Our Organisation Search
Quick Links
Toggle: Topics

Grass10 groups increase PastureBase Ireland usage in 2019

There has been a large increase in the usage of PastureBase Ireland in 2019. PastureBase Ireland (PBI), Ireland’s national grassland database and grassland decision support tool, has approximately 450,000 dairy cows being managed through the system.

Grass10 groups increase PastureBase Ireland usage in 2019

Speaking at the Grassland Farmer of the Year Awards for 2019 in Moorepark, Teagasc Director, Professor Gerry Boyle said: “This is a phenomenal figure given that PBI only started in 2013. We have recorded a 60% increase in farmers completing more than 20 farm grass covers annually. At peak this year, there were 1,600 farm covers being completed weekly in PastureBase Ireland. We expect this figure to continue to increase in the coming year’’.

The Teagasc Grass10 initiative, which is now entering its third year, focussed on establishing new grassland groups in 2019. The Teagasc Grass10 campaign is supported by the Department of Agriculture, Food and the Marine, Teagasc, AIB, FBD Insurance, Grassland Agro and the Irish Farmers Journal. This year, 43 new grassland courses were established across the country, which stimulated a new wave of interest in grassland measurement. John Maher, Teagasc and project manager of Grass10, reported; “43 new grassland courses were launched in 2019, 31 of these were dairy and 12 were drystock. With an average of 15 farmers on each course this brought approximately 650 new famers into grassland management courses’’. John Maher said: “We used the grazing coach format, with a host farmer, and the visiting farmers could track the decision making and progress on the farm at each visit.  Many of the winners of this year’s Grassland Farmer of the Year awards are actually host farms. I want to acknowledge the help and assistance of the host famers across the country, for being the launch pad of this initiative. The support and commitment of Teagasc advisors, to the project has been critical to its success. ’’

A number of new developments in grassland were outlined by Dr Pat Dillon, Head of the Animal and Grassland, Research and Innovation programme in Teagasc. He remarked: “In the coming years, Irish farmers will need to increase their skill levels in grassland. We plan to increase PastureBase Ireland’s (PBI) grassland capabilities further. Elodie Ruelle, Teagasc Researcher, has piloted a new grass growth model (MoSt – Moorepark St Gilles model) on 40 farms this year and the feedback we have received has been excellent. We will be extending the pilot in 2020 to 60 farms with the aim of developing a grass prediction function in PBI later in the year. Ireland is leading the way in these grassland initiatives, and it’s important that we see them being used at farm level.”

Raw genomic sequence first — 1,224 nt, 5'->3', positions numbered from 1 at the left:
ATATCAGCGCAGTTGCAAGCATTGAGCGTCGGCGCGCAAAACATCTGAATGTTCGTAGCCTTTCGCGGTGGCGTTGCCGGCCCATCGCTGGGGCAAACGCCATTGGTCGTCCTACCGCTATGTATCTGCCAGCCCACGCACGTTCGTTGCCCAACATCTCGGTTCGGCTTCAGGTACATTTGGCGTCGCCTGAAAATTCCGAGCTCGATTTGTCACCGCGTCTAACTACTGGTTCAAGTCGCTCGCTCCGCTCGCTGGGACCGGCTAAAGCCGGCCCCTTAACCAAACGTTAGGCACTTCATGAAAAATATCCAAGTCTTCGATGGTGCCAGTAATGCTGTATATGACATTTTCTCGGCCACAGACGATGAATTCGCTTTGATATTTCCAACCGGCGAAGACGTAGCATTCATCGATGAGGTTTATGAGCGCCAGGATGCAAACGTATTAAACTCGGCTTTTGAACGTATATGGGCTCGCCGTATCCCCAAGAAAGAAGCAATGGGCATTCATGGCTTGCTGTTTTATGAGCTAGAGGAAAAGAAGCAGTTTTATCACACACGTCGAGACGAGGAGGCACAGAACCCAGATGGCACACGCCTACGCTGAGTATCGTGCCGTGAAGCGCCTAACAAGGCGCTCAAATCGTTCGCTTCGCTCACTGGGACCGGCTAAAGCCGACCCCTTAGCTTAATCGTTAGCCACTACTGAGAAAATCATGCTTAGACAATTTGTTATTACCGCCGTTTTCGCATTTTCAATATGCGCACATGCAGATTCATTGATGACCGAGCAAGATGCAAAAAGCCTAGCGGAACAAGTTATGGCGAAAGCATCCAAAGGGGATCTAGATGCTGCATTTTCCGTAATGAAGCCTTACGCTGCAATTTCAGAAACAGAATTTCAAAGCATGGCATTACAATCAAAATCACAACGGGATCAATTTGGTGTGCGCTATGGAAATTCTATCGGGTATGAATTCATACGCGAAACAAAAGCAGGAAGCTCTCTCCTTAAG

Another aspect of grassland which was discussed extensively at the awards was the focus now on establishing clover in swards on farms. Dr Michael O’Donovan, Head of the Grassland Science Department in Teagasc, said: ‘Grassland management is a key driver for Ireland to maintain competitiveness and sustainability trademark, with clover, better grassland management and high soil fertility all required in 2020. We will need to fast-track clover establishment on farms.  We plan to set up a number of Clover Pilot farms across the country, where clover will be established and well managed. These farms will demonstrate how clover can be added to the grazing system. Our research results on farms led by Michael Egan, Teagasc Researcher, has shown that we can successfully establish good levels of clover with over-sowing in the early part of the year. The milk production results with grass clover swards are very repeatable at farm level. Clover will have to be brought more central to our grassland systems, and to do this will require more focussed management on soil fertility, which in recent years has been improving.